Office of Operations
21st Century Operations Using 21st Century Technologies

Day of the NSSE

For the DOT/DPW, the NSSE event day can begin at midnight the morning of the event.  Pre-event planning will have already determined the necessary resources and the timeline available to meet certain requirements of the event.  Road closures surrounding the venue may have occurred days before to establish security perimeters and allow law enforcement and the USSS to set up security screening or the media to set up equipment for the event.  For the 2005 Inauguration of the President, DDOT crews were out beginning late the night before the event removing traffic signals along Pennsylvania Avenue, which is the route the newly sworn-in President takes from the US Capitol to the White House.  During this late-night and early-morning operation, DDOT worked with the DC Metropolitan Police Department’s Special Operations Division to close the route one block at a time, and hold it closed, as DDOT crews removed the signals and transported them to storage.  DDOT was also under a time requirement, as the USSS has a specific window to close the route for securing and clearance of all personnel and equipment, and the USSS can begin procedures to sweep the route in time to open it up to the public on event day.  Exact timing of such procedures is necessary to allow each entity to safely complete its job. 


Proper staffing levels should be determined prior to the event and back-up personnel need to be in place in the event of an unforeseen circumstance.  NSSE events can place a strain on even the largest DOT/DPW.  Some NSSEs have also used volunteers to serve as local ambassadors to provide attendees, both delegates and the general public, with directions, information, or other assistance.  Regardless of their position and role, staff will need to be prepared for working long hours and reporting to work when contacted in the event of an incident.  Personnel must make preparations to allow for the demands of the NSSE.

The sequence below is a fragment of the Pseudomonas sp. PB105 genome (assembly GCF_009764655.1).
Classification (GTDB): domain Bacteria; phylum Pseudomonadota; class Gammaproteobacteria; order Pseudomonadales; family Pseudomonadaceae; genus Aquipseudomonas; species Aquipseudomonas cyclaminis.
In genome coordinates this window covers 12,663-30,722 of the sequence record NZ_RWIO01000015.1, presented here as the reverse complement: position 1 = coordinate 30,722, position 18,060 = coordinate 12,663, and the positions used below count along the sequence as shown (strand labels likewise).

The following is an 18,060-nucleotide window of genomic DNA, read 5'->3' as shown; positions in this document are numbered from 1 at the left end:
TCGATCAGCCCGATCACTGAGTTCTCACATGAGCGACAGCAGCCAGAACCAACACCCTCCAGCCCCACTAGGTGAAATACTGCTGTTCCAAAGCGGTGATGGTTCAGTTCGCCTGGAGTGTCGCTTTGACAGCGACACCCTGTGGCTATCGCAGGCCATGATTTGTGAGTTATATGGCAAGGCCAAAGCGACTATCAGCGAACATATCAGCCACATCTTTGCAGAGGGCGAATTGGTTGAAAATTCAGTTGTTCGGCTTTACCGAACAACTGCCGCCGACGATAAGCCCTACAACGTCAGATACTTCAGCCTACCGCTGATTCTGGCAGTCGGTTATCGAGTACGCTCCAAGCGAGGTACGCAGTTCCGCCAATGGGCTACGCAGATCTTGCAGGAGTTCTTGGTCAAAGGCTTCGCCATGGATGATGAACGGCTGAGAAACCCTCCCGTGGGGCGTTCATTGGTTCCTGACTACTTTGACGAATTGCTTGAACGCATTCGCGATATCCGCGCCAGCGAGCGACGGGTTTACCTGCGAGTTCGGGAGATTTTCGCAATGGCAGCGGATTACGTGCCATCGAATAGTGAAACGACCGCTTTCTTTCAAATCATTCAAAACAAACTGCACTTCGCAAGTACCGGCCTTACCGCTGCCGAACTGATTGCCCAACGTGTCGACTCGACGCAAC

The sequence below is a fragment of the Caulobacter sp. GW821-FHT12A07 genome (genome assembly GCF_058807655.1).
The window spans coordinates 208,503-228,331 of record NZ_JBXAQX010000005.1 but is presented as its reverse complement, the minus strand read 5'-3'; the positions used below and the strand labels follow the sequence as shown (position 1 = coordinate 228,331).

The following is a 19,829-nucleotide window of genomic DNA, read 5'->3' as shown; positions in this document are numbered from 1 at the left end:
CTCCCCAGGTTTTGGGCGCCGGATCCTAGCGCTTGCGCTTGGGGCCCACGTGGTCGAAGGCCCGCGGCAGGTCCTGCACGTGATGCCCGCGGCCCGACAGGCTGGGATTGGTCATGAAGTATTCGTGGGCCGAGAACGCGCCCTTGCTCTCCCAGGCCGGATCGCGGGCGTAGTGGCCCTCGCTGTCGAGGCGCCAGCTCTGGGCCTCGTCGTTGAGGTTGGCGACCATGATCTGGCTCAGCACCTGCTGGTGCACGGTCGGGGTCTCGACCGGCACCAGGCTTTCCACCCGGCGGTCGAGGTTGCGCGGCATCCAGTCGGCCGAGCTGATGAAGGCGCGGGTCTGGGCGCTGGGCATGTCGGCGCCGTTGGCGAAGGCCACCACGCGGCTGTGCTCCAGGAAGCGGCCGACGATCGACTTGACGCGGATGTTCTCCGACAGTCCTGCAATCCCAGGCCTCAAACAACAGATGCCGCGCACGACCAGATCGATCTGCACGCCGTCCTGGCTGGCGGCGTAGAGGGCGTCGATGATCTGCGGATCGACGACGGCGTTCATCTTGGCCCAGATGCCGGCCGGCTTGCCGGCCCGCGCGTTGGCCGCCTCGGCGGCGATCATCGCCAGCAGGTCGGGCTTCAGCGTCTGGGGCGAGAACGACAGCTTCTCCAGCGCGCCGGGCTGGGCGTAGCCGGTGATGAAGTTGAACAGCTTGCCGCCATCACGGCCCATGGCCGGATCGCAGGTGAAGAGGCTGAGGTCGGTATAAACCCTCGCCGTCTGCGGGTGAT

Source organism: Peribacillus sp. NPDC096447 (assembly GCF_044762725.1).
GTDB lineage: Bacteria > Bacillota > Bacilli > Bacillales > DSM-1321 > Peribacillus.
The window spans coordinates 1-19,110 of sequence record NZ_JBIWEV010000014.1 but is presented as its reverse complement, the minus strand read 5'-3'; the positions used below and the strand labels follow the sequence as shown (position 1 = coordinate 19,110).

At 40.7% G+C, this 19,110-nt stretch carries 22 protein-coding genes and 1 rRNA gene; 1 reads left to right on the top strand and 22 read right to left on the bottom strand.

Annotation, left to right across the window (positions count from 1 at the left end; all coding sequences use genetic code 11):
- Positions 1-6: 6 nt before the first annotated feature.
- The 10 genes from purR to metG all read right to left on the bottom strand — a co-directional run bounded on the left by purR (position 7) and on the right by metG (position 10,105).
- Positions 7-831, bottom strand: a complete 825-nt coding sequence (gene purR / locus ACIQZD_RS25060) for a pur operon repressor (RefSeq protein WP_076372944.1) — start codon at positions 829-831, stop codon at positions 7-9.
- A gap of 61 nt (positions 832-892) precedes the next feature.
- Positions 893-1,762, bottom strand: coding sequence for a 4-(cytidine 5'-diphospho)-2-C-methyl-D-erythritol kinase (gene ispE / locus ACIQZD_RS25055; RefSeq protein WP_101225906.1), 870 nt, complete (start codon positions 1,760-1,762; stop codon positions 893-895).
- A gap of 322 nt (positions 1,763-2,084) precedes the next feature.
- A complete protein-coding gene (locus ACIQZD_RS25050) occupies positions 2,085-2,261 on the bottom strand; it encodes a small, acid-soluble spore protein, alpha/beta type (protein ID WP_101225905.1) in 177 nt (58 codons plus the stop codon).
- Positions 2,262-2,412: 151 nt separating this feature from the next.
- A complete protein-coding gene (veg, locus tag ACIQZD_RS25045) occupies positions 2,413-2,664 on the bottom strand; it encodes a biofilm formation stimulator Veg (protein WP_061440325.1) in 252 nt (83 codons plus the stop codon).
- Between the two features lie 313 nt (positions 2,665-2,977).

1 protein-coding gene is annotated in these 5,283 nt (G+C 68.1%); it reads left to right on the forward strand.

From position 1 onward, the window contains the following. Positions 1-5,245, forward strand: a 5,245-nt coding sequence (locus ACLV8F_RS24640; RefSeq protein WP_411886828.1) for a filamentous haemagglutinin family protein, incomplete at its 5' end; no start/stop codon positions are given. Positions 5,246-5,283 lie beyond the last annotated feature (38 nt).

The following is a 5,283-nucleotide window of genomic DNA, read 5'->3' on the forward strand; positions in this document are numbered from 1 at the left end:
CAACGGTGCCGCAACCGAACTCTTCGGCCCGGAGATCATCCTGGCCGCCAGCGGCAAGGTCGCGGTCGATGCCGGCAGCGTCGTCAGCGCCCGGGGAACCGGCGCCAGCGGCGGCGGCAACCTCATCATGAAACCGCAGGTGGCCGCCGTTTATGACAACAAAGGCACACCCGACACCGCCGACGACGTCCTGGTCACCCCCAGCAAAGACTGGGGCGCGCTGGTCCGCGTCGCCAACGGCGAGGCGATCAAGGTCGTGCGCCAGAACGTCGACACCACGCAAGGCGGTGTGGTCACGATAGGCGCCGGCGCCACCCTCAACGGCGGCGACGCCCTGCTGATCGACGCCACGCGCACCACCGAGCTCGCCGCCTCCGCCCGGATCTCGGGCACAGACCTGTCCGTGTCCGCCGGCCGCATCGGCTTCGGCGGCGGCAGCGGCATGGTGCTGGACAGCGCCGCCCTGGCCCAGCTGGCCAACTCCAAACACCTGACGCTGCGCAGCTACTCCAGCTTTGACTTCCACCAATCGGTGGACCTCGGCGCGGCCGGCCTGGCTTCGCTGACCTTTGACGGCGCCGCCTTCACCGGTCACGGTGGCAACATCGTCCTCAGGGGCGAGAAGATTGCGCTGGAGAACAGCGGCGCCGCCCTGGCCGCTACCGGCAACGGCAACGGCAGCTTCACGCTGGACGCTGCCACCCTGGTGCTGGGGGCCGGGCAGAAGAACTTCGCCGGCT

Personnel assignments can include operations centers, forward command posts, safety/service patrols, and field support teams.  This does not include the myriad of other tasks that may be necessary prior to event day such as welding shut manhole covers, erecting barricades, pre-staging material and equipment, etc.  Where multiple venues are part of an NSSE, teams may receive multiple assignments as protectees move around. 


Feeding and providing water to staff during the event is important and requires coordination.  Pre-staging of meals and water in secure perimeters may be necessary.  Outside secured areas that have specific assignments limiting their mobility may need a runner to ensure staff have adequate food and water throughout the event.  Discussions about the provision for food and water will need to take place with committees where access and security are of higher concern.  Food and beverage vendors need to be qualified in terms of both security and ability to handle the event, with all employees screened as necessary.

For the G-20 Summit, PennDOT reported that its TMC and the command center located close to the venue handled the coordination of food and water for transportation staff.  The PennDOT TMC had food delivered to the staff in the field using internal resources, while the venue command center had food catered for them during the NSSE.  City resources, such as food and water, for personnel working during the G-20 Summit were arranged at the Division level for the DPW. 

Break and Shift Changes

Some local jurisdictions may have regulations or union rules in place that dictate the handling of breaks.  The pre-planning stages need to address these issues, as breaks are essential for all staff assigned to work long shifts or operate in busy areas.  All personnel should receive relief on a pre-planned schedule and on time.  

As with breaks, shift changes are equally important and need to occur on time.  Staff should report any unusual incidents or concerns to the next shift.  Staff should complete follow-up items or requests from operations centers before the shift change if possible. If reporting is required for each shift, staff should deliver a complete and full report to a central location before they leave their shift.  Staff leaving the field should refill any equipment with fuel to prepare for the next shift.  Staff also should replenish any vehicle supplies, especially in the case of safety/service patrols. 

Command Locations